Normally, a car comes with all the necessary components it needs to function as supposed.
However, even though modern cars feature sophisticated technologies and accessories, for some people, there’s still a need for an aftermarket product.
Performance exhausts are poised to improve the “performance” of car engines. However, the major function of the exhaust system in every car is to control the noise from the engine when you start the car, or while driving.
So, how does a performance exhaust affect gas mileage? Well, aftermarket exhaust system manufacturers claim that their products can increase engine horsepower and improve gas mileage, but this is not entirely true.
This article explains – in detail – what to expect from aftermarket performance exhaust systems.
What Is Performance Exhaust?
Alright, so what exactly is a performance exhaust? Honestly, third-party auto parts manufacturers always find an “enticing” name to market their aftermarket products, while in the real sense, those products are practically as basic as you had thought.
A performance exhaust is almost the same as every other type of exhaust system you know.
The only difference between a performance exhaust and the standard (regular) exhaust system you know is a redesign of a “cat-back” (catalytic converter) section.
Yes, performance exhausts are typically bigger in size, but most other aftermarket exhausts systems are also bigger than stock exhausts.
Because of the redesigned “cat” section, most performance exhausts are also called “cat-back” exhausts.
Again, the basics of “performance” exhausts are to de-restrict airflow into the exhaust system and typically increase engine output. Well, this can also be achieved using cold-air intakes or headers.
But without saying much further about these typical exhausts systems, let’s talk about how they improve gas mileage.
How Does a Performance Exhaust Affect Gas Mileage?
When you modify your car engine, it is important to also modify your exhaust system to allow easy airflow at high and low RPM.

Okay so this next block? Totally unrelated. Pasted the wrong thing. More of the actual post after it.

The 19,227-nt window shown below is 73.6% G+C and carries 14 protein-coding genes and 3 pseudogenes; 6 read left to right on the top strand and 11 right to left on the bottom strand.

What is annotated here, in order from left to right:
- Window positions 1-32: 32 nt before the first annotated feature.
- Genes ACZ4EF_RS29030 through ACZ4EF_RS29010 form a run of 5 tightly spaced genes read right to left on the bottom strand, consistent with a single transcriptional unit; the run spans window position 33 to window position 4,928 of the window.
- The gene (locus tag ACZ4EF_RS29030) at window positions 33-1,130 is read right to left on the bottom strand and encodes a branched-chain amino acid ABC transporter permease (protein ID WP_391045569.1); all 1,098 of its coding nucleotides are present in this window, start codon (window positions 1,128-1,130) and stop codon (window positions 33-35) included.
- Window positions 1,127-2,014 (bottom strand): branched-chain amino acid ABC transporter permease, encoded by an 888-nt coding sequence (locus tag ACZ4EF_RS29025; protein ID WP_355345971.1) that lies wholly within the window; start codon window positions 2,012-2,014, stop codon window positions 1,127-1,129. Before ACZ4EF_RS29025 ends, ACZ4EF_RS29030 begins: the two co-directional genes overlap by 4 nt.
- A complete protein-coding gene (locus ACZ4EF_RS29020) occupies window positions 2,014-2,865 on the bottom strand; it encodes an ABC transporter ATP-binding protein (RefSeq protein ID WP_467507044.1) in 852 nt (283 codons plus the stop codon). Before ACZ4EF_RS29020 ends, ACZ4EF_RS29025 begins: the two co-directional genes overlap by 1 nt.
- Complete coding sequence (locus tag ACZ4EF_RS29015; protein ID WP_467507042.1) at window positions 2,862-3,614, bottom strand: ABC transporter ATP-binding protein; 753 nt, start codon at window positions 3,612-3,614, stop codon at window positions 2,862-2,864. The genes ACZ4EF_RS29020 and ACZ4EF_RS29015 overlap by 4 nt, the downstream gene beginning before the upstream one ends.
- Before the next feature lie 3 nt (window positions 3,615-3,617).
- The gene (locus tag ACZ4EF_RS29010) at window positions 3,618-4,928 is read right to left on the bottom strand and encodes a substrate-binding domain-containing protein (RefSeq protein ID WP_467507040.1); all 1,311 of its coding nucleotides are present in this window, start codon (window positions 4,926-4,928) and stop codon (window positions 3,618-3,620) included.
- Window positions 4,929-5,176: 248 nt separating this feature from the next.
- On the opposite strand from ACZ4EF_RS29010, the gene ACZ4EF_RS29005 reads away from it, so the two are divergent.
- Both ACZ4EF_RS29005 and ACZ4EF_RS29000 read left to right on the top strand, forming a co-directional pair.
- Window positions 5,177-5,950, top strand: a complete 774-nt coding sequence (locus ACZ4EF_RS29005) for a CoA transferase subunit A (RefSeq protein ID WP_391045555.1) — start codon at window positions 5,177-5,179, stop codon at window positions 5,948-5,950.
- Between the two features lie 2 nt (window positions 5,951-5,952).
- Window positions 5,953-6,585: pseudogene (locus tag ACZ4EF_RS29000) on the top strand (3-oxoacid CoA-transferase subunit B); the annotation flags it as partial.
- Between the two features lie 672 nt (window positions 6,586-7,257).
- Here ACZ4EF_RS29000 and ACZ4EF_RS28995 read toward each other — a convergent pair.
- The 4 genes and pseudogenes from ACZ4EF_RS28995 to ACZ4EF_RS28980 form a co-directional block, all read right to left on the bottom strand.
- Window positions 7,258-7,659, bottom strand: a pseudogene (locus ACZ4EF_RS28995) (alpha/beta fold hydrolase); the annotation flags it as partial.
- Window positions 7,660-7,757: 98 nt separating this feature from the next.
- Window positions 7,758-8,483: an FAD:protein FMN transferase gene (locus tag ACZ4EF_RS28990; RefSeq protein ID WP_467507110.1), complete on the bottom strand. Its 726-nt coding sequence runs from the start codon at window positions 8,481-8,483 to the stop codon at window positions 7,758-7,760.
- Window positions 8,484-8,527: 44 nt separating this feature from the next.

While there’s nothing wrong with getting bigger exhausts for your engine, aftermarket exhaust systems can actually improve your engine’s performance and fuel consumption.
The key element that determines an exhaust’s performance is the velocity at which exhaust gasses from the engine exits the pipe.
Apparently, when the engine functions at low RPM, it releases low exhausts gas – the velocity is low, too – thus, using a smaller exhaust pipe on such an engine is all good.
However, if the engine’s RPM increases, it’d cause airflow restriction on smaller pipes.
What are we implying? Bigger exhausts pipes guarantee better “exhaust” performance and efficiency, as well as reduces noise.
Regarding gas mileage (and improving horsepower as some manufacturers claim), this is what you need to know.
Performance exhausts do not add anything more to your car; they only guarantee “Less restriction,” which means your engine can exhale a little easier.
It is this relief that makes your engine perform much better than it has been doing.
So, the performance exhaust added nothing, your engine had the capability all the while, the aftermarket exhaust only “unlocked” it, and not “adding to it.
Key Takeaway: Installing an aftermarket “performance” exhaust system can improve airflow to/from the engine, which in turn can improve your car’s engine performance, and possibly influence fuel economy.
It is important to note that the sound of exhaust does not have anything to do with fuel consumption.
In other words, louder exhausts do not mean more fuel consumption. If you noticed that your car’s fuel efficiency dropped, the engine is what needs to be checked.
Then again, exhausts scavenging can also help to improve the performance and efficiency of your car’s exhaust system; this could be cheaper than buying an aftermarket performance exhaust.